Bayesian Estimation and Confidence Intervals
Lecture XXII
I.
Bayesian Estimation
A.
Implicitly in our previous discussions about estimation, we adopted a classical
viewpoint.
1.
We had some process generating random observations.
2.
This random process was a function of fixed, but unknown.
3.
We then designed procedures to estimate these unknown parameters based
on observed data.
B.
Specifically, if we assumed that a random process such as students admitted to the
University of Florida, generated heights. This height process can be characterized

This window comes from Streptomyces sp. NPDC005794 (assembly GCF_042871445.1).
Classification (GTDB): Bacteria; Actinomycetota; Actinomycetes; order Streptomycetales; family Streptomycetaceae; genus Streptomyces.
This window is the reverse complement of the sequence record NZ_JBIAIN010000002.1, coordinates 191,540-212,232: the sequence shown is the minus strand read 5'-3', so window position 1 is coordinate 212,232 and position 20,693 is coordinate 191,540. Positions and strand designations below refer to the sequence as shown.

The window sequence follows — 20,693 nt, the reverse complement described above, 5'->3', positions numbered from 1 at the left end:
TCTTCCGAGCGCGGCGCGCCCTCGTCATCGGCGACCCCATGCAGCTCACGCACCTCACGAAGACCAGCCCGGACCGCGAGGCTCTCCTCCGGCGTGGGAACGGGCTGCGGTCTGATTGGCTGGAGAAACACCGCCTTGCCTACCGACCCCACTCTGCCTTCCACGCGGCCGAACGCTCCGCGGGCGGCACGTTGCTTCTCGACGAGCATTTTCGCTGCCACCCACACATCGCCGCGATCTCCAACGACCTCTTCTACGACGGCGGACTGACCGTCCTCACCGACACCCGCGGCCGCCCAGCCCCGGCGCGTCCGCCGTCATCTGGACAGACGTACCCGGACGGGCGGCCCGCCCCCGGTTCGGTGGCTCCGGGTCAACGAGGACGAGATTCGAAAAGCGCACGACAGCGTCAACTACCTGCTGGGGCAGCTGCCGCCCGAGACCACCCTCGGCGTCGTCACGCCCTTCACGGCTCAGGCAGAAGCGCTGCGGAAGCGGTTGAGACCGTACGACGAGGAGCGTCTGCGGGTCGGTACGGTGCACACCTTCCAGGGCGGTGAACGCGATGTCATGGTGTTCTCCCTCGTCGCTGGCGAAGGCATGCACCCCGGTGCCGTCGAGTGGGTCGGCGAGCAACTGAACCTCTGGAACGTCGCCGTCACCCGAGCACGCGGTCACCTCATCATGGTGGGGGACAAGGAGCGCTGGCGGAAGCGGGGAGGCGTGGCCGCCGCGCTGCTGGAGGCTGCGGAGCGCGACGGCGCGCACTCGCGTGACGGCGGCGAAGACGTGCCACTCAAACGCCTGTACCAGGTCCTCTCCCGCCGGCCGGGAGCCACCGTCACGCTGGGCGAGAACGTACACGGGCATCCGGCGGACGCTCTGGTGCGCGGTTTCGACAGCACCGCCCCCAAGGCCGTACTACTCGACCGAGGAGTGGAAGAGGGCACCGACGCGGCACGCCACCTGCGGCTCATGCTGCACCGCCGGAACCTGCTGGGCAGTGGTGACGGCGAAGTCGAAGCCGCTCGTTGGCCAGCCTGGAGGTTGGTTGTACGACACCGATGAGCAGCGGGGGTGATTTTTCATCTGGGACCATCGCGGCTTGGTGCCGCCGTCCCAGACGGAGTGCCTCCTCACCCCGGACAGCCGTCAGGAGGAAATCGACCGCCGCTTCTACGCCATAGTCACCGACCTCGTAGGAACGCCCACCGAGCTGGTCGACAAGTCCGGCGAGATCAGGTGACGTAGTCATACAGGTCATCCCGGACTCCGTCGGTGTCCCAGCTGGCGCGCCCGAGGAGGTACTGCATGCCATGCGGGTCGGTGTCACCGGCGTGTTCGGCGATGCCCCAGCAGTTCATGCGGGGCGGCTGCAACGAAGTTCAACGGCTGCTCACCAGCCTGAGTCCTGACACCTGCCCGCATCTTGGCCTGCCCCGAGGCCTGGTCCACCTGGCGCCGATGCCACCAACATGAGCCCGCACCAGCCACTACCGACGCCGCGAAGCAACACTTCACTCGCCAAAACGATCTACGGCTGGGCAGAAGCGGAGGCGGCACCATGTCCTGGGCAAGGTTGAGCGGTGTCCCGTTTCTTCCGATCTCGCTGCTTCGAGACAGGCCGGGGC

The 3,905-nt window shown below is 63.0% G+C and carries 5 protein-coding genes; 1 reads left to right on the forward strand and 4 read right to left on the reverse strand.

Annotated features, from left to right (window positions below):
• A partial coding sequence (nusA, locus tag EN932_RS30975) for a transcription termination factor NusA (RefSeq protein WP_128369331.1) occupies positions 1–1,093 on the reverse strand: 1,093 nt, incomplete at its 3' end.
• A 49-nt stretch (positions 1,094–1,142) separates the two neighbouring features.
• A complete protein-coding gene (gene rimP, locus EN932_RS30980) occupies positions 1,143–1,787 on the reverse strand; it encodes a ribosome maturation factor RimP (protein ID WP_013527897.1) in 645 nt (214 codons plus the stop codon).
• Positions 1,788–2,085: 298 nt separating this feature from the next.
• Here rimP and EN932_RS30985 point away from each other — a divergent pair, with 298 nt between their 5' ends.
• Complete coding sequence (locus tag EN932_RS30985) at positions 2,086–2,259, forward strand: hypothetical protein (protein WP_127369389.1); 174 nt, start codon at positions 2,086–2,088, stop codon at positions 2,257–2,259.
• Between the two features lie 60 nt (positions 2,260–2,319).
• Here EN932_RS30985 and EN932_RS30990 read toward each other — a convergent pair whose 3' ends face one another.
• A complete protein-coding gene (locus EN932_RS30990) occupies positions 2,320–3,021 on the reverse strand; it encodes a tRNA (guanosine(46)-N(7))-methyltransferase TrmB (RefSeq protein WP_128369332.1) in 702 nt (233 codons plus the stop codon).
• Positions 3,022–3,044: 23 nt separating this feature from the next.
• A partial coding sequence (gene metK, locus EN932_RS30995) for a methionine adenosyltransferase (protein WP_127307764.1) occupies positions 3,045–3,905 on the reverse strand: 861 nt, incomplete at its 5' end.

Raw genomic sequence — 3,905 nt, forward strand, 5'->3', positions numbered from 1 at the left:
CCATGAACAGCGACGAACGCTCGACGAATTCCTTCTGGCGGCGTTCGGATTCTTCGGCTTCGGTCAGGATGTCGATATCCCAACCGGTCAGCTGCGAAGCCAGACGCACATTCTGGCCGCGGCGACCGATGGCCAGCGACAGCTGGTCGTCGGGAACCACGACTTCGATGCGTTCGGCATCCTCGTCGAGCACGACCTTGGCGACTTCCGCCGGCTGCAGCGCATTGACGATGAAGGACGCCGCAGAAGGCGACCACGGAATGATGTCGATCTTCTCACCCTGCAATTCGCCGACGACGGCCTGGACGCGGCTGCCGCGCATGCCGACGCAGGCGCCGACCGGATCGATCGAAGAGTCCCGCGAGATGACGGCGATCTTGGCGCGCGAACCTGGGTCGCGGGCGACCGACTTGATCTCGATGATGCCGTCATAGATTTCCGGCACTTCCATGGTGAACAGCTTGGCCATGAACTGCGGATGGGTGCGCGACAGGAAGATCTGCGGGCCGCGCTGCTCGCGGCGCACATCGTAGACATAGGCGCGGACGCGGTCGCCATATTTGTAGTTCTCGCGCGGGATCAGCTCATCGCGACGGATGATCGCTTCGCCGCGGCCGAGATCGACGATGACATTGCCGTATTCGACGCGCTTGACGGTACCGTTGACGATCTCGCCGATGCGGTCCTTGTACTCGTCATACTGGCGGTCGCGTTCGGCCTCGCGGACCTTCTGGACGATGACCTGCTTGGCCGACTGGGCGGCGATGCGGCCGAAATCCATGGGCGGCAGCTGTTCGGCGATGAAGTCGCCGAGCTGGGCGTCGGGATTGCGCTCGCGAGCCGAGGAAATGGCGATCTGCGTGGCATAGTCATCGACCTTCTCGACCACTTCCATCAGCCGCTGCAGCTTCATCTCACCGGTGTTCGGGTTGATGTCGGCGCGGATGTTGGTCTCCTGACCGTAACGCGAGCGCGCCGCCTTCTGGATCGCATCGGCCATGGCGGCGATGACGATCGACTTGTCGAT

by a normal distribution.
1.
We can estimate the parameters of this distribution using maximum
likelihood.
2.
The likelihood of a particular sample can be expressed as
2
2
2
12
2
1
2
11
,
,
,
exp
2
2
ni
n
i
n
L X X
X
X
3.
Our estimates of
and
2
are then based on the value of each parameter
that maximizes the likelihood of drawing that sample
C.
Turning this process around slightly, Bayesian analysis assumes that we can make
some kind of probability statement about parameters before we start. The sample
is then used to update our prior distribution.
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 Fall '09
 CARRIKER
 Normal Distribution, Probability theory, Estimation theory, Likelihood function, Professor Charles Moss, Lecture XXII Fall

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